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Thank you everyone for helping out! I think I'm gonna stick with my original plan after all (down the Pacific coast, then across the southern states). I'm not too worried about the heat in mid-September. If it's mega hot I'll ride early mornings and drink lots of water. In the end, I can always change my route once I'm there and have a better feel for the terrain and my own capacity in the climate. Maybe I'll bump into someone who'll be willing to join me for a bit, or maybe I'll join them. After all, it's an adventure!
Oops! I see you changed your mind back to the southern route. Well if you change your mind back to the northern route just see the post above.
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Old 06-09-11, 11:02 AM   #21
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Oops! I see you changed your mind back to the southern route. Well if you change your mind back to the northern route just see the post above.
Thank you Spinnaker!
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Old 06-09-11, 11:04 AM   #22
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If you change your mind "igen igen" and come through Virginia, I'll be happy to hear your stories. I'll take you to see the Cookie Lady.
Ooh, cookie lady! So sweet
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Old 06-09-11, 11:44 AM   #23
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If you pass through Baltimore MD look us up. We will feed you and offer a room for the night if you want.

Just a suggestion, but...

I understand that everyone's preferences are different, but I have to say that your route looks decidedly unappealing to me. You seem determined to ride through less desirable areas in what is likely to be miserable weather. I would expect something like the Trans America, the Lewis and Clark into the Trans America (as Valygrl suggested), or a self designed route through that part of the country would be much nicer.

When it comes to weather, do not discount how miserable it can be in the Summer in parts of the American south west. I know that last June in the Sierras, I found that bicycling in 115F temps just isn't much fun. I vowed that while I might go back in October, I would never ride in the Mojave in the Summer again. Also Oregon, Montana, and Wyoming are places that I would not want to miss on a coast to coast tour.
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Old 06-09-11, 12:46 PM   #24
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Maybe your plans are already set, but if you're asking me, any cross-America tour should definitely include the Shenandoah Valley, Washington DC, Philly, and New York. Chicago is also definitely worth a visit, but in your case it seems to mean an extra-lot of time riding in places like Oklahoma, Illinois, Indiana and Ohio - NOT my idea of enjoyable bike territory, though of course YMMV. And I can't talk about the West much, but Utah and Colorado seem a lot more interesting than Arizona and New Mexico in my mind. Wyoming (or at least the Yellowstone/Grand Teton area) is also fantastic and could be worth a look. Still, even if you keep that route the same with crossing the southwest, I'd instead cross Kentucky, then head up through the Blue Ridge Mountains in Virginia to take you through the big East Coast cities. DC and Philly are quite OK to bike in; New York I've heard the same thing about, so don't pay so much attention to people warning you against cities. Try Couchsurfing.com for finding places to stay; you'll have much more interesting experiences than staying in hotels. Our hostel scene is not like what you have in Europe I'm afraid.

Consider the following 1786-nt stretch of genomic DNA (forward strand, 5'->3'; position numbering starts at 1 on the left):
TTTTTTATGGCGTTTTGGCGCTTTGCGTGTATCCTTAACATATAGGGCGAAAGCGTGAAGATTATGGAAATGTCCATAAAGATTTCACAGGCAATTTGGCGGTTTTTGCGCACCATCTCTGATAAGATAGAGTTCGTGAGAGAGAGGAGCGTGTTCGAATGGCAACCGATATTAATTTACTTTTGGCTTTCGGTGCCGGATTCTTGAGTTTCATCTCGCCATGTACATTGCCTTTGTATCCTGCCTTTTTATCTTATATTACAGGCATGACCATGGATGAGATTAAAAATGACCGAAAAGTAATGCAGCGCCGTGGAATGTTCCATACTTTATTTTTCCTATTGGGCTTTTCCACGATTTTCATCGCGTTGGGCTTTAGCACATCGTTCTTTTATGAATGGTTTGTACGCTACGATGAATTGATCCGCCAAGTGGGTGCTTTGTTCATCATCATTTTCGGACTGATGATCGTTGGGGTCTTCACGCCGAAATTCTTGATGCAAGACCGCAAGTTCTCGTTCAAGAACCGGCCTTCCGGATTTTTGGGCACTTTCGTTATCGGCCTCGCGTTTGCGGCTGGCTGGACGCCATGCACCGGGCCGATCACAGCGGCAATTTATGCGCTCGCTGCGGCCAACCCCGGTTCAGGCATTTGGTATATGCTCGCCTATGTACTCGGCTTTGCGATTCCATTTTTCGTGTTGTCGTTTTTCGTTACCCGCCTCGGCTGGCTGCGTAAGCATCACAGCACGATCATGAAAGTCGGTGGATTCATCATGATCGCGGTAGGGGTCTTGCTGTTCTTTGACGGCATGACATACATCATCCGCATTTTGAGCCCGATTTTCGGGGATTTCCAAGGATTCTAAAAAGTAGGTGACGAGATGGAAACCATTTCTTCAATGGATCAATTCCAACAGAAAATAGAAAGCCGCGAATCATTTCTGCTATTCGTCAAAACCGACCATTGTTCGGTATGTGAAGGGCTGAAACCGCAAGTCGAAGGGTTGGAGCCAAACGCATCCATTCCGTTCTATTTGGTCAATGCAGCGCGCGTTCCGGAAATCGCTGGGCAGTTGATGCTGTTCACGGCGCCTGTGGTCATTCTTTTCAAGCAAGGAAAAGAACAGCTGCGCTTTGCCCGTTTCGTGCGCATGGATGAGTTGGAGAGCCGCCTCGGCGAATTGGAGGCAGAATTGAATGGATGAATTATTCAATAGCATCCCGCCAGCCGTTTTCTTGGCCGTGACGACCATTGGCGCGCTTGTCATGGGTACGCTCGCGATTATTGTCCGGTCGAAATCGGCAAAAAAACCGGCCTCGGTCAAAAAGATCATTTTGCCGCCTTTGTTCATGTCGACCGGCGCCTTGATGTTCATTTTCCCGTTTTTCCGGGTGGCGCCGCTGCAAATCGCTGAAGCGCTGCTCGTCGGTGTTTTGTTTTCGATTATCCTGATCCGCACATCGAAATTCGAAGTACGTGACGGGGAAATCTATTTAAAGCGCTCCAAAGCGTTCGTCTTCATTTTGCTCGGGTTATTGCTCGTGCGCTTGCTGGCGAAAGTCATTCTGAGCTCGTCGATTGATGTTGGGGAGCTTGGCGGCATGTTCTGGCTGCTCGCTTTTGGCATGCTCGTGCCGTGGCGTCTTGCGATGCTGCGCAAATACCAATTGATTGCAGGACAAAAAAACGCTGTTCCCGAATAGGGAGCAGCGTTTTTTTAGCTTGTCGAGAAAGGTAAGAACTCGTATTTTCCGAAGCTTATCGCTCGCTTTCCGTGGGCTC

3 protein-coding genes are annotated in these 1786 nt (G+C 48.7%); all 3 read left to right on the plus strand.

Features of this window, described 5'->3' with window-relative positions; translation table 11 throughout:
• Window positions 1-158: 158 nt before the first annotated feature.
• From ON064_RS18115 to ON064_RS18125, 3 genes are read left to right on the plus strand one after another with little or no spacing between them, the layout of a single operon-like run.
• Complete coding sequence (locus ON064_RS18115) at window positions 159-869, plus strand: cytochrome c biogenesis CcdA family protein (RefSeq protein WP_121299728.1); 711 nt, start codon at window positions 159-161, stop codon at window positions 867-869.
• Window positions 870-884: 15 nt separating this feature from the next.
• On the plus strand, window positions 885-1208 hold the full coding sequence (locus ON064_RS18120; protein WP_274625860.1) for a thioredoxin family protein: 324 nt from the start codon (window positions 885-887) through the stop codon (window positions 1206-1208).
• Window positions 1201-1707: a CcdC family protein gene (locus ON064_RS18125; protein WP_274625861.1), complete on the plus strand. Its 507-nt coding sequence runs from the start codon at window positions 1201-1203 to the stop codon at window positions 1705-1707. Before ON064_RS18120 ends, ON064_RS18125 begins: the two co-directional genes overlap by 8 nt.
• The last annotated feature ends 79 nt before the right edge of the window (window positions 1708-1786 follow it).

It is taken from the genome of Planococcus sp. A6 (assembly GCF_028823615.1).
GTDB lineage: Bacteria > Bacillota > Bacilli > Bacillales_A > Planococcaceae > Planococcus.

I'm hoping to do several cross-America tours throughout my lifetime, but if it's your first time visiting and/or you don't know the country well, those would be my suggestions. Of course I'm biased toward the Shenandoah/Blue Ridge mts. area, some might not think it's worth changing the route for. But DC is worth going to, it's one of my favorite cities, and of course Philly is the best place on earth.
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Old 06-09-11, 03:41 PM   #25
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Maybe your plans are already set, but if you're asking me, any cross-America tour should definitely include the Shenandoah Valley, Washington DC, Philly, and New York. Chicago is also definitely worth a visit, but in your case it seems to mean an extra-lot of time riding in places like Oklahoma, Illinois, Indiana and Ohio - NOT my idea of enjoyable bike territory, though of course YMMV. And I can't talk about the West much, but Utah and Colorado seem a lot more interesting than Arizona and New Mexico in my mind.
Wow,,, Ok. ?